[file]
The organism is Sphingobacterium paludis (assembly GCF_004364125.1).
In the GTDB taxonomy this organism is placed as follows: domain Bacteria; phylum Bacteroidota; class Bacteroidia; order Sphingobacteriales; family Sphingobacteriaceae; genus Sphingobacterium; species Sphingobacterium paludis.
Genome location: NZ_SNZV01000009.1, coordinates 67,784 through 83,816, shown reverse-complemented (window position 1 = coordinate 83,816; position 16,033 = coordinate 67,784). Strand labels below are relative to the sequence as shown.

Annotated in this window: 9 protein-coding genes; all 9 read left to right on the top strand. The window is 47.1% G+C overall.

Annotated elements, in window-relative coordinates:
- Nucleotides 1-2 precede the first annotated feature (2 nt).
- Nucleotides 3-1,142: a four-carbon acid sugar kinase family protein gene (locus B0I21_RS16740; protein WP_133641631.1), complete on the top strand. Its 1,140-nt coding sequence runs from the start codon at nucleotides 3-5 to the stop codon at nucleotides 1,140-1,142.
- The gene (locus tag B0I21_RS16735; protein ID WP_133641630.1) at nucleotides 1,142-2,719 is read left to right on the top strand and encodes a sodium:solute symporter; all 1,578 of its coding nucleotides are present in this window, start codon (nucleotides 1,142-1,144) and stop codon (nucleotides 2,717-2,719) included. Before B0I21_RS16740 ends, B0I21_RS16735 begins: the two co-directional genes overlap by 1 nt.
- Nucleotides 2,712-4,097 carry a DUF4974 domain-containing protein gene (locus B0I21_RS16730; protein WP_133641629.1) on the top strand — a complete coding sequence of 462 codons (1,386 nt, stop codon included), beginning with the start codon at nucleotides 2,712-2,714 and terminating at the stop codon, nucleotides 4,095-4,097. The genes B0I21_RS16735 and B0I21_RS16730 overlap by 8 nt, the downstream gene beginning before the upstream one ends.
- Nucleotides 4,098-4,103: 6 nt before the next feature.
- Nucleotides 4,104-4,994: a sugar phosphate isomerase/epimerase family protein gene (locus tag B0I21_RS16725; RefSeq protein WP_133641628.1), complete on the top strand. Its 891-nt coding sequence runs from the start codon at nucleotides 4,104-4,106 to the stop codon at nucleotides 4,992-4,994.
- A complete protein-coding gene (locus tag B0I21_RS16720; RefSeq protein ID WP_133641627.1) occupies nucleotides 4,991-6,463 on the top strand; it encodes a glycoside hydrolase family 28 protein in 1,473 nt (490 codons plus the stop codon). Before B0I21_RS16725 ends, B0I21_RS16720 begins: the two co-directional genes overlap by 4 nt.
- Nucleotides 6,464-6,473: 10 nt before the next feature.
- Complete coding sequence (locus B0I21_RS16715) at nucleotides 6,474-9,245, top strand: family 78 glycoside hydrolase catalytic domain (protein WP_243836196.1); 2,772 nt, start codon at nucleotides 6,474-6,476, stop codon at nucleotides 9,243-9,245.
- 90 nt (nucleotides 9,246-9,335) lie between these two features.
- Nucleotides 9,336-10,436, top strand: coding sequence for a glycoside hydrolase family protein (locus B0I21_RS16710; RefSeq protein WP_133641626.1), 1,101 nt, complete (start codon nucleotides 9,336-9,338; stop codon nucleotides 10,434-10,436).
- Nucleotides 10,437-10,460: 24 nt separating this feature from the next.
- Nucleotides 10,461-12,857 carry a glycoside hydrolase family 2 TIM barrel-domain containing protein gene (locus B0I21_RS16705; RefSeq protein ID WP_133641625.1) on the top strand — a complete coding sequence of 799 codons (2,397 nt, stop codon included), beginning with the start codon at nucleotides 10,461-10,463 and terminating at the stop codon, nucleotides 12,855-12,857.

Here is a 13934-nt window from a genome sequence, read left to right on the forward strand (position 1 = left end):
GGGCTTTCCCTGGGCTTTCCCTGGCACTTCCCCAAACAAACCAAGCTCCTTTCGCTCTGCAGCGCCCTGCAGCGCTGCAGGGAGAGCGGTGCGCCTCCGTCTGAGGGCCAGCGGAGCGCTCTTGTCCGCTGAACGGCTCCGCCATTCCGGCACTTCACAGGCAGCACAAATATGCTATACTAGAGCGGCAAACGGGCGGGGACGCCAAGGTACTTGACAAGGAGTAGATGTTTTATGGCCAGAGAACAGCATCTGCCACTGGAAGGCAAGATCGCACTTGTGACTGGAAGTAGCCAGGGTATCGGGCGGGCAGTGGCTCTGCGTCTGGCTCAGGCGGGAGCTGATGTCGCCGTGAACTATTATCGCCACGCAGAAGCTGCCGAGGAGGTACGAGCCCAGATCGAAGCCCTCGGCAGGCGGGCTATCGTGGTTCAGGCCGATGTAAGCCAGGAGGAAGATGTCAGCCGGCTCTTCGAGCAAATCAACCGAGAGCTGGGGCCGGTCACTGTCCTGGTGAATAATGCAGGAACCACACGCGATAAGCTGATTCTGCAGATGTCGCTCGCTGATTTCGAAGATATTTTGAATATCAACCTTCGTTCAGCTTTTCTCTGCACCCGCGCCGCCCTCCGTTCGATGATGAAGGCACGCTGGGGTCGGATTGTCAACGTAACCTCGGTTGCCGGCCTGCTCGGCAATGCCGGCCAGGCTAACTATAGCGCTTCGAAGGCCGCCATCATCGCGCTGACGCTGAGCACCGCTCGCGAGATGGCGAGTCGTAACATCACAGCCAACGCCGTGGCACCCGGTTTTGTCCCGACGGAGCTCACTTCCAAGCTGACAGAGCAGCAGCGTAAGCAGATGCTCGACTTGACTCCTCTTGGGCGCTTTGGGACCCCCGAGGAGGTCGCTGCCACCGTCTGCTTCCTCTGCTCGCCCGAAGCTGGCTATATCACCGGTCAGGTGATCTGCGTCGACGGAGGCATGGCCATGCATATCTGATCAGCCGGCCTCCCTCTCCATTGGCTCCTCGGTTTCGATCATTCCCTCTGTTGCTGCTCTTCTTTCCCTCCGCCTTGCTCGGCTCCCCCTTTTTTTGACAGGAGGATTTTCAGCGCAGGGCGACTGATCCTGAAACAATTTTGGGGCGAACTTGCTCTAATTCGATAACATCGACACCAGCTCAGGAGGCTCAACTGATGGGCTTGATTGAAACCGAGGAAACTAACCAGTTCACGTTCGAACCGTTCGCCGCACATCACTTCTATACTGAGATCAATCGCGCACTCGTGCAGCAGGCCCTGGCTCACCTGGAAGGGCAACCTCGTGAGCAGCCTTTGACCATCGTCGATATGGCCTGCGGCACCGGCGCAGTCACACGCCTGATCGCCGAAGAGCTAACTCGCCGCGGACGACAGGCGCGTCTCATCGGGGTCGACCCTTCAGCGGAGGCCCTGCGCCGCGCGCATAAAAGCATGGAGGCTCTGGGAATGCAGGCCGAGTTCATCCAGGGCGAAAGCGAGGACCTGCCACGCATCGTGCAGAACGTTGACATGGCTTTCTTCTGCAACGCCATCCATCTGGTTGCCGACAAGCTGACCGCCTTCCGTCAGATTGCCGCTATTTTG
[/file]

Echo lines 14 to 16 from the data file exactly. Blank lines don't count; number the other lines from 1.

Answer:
- Complete coding sequence (locus B0I21_RS16715) at nucleotides 6,474-9,245, top strand: family 78 glycoside hydrolase catalytic domain (protein WP_243836196.1); 2,772 nt, start codon at nucleotides 6,474-6,476, stop codon at nucleotides 9,243-9,245.
- 90 nt (nucleotides 9,246-9,335) lie between these two features.
- Nucleotides 9,336-10,436, top strand: coding sequence for a glycoside hydrolase family protein (locus B0I21_RS16710; RefSeq protein WP_133641626.1), 1,101 nt, complete (start codon nucleotides 9,336-9,338; stop codon nucleotides 10,434-10,436).